Gary Fouse

The Oscars and Jonathan Glazer: A (Partial) Correction

A few days ago, I wrote a piece here about Jonathan Glazer’s controversial acceptance speech at the Oscars. A reader on another site took me to task for misinterpreting a critical line in the speech-which I highlighted. It was this:

“Right now, we stand here as men who refute their Jewishness and the Holocaust being hijacked by an occupation…….”

I also re-emphasized the point here:

“To think that at this moment in time, when anti-Semitism is now running rampant worldwide, largely thanks to the Palestinian propaganda machine, people can stand up in public and “refute their Jewishness” and imply there is a moral equivalency between Hamas’ actions on October 7 and the Israeli military response is sickening to this non-Jew.”

Most observers have agreed that Glazer’s speech was confusing in its wording. I am willing to concede that I probably erred in my own interpretation of this line. My interpretation was that Glazer was refuting his Jewishness in his criticism of Israel’s “occupation”. In fairness, I feel I should give Glazer the benefit of the doubt and concede that what he actually meant was that his Jewishness and the Holocaust were being hijacked by the Israeli “occupation” of Gaza and/or the West Bank. That is my error, and I take responsibility for it.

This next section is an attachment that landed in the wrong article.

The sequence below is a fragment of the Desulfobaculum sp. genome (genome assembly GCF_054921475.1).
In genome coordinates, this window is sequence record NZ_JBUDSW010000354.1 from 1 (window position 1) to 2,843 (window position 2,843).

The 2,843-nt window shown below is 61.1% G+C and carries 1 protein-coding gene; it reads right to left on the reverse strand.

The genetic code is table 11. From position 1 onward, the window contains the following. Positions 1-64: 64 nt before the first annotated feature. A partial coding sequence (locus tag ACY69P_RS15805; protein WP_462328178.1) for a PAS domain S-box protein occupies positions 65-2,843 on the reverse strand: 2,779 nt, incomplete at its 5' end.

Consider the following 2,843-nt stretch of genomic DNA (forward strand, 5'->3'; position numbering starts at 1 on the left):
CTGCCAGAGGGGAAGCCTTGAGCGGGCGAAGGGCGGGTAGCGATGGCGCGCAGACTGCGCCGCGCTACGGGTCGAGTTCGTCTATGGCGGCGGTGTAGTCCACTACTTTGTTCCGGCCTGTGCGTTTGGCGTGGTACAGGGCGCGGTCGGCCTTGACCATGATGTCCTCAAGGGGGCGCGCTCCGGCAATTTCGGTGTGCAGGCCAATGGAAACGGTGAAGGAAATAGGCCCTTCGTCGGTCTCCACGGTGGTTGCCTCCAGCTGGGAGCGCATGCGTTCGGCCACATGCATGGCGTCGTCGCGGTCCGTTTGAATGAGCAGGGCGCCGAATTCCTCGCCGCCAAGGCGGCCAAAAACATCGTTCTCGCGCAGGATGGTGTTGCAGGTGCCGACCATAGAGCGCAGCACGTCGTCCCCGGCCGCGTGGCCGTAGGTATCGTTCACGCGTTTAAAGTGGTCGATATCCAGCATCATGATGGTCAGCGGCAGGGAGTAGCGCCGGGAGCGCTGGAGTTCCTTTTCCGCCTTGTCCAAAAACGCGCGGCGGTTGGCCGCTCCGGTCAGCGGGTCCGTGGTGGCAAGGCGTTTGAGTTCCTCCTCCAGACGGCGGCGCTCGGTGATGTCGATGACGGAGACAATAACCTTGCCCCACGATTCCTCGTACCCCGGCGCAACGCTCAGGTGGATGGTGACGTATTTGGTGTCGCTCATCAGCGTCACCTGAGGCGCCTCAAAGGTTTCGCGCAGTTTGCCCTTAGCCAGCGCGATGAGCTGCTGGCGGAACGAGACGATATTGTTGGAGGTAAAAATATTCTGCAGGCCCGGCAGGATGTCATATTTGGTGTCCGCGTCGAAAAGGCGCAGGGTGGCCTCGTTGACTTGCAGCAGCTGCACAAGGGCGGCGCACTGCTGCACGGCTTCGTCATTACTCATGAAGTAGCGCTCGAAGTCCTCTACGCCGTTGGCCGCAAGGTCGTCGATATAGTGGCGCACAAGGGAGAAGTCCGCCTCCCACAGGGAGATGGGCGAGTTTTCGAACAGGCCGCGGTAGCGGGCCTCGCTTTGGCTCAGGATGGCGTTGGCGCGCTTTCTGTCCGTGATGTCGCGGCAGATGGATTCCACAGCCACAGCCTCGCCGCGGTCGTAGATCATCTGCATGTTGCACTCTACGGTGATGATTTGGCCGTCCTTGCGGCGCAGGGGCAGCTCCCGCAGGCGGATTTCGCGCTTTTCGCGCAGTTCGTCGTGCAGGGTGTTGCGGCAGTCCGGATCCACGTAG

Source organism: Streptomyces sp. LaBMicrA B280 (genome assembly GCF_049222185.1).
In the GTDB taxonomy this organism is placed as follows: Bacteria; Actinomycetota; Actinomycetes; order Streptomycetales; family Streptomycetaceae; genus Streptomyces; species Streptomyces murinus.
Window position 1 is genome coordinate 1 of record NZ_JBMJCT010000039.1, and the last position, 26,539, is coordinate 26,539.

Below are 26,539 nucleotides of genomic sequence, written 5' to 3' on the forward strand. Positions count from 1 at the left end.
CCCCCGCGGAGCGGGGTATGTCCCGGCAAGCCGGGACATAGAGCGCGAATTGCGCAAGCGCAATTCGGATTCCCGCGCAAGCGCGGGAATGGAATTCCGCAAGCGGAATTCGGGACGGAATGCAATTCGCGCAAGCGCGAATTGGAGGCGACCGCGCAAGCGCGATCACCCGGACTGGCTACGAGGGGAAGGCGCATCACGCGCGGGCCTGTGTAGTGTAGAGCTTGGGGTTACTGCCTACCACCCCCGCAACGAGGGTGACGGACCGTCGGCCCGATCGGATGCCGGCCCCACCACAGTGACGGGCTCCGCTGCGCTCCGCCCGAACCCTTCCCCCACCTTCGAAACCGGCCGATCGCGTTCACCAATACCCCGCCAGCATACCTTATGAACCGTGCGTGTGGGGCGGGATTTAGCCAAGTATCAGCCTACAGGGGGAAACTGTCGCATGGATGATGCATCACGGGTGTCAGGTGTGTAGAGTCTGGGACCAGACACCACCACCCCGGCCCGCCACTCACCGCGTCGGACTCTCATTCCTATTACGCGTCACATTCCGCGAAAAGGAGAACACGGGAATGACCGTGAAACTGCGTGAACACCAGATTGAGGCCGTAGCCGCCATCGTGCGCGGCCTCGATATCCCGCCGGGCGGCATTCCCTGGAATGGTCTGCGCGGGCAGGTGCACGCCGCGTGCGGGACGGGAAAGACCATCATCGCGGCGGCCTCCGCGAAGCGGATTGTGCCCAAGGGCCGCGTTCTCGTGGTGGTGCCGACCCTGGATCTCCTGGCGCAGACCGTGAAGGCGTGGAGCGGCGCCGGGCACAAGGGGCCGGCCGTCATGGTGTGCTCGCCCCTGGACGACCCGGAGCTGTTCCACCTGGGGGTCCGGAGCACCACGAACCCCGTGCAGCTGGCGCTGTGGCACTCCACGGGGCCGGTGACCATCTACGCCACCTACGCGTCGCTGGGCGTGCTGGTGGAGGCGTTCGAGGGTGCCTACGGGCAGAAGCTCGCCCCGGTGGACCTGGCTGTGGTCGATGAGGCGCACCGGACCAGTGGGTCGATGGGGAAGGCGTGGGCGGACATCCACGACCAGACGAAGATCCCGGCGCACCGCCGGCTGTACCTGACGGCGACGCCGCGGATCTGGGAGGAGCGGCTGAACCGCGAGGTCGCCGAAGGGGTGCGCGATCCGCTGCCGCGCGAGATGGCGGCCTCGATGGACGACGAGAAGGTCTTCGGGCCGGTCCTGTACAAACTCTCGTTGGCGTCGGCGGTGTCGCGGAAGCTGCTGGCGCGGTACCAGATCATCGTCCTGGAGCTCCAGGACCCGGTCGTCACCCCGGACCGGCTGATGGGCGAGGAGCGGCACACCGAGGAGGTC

That being said, my overall criticism of Glazer (and others) who refuse to support Israel’s response to October 7 stands.

About the Author
Gary Fouse worked from 1998-2016 as adjunct teacher at University of California at Irvine Ext. teaching English as a second language. Served three years in US Army Military Police at Erlangen, Germany 1966-68. 1970-1973- Criminal Investigator with US Customs 1973-1995 Criminal investigator with Drug Enforcement Administration. Stationed in Los Angeles, Bangkok, Milan, Italy, Pittsburgh and Office of Training, FBI Academy, Quantico, Va. until retirement. Author of Erlangen-An American's History of a German Town-University Press of America 2005. The Story of Papiamentu- A Study in Slavery and Language, University Press of America, 2002. The Languages of the Former Soviet Republics-Their History and Development, University Press of America, 2000.
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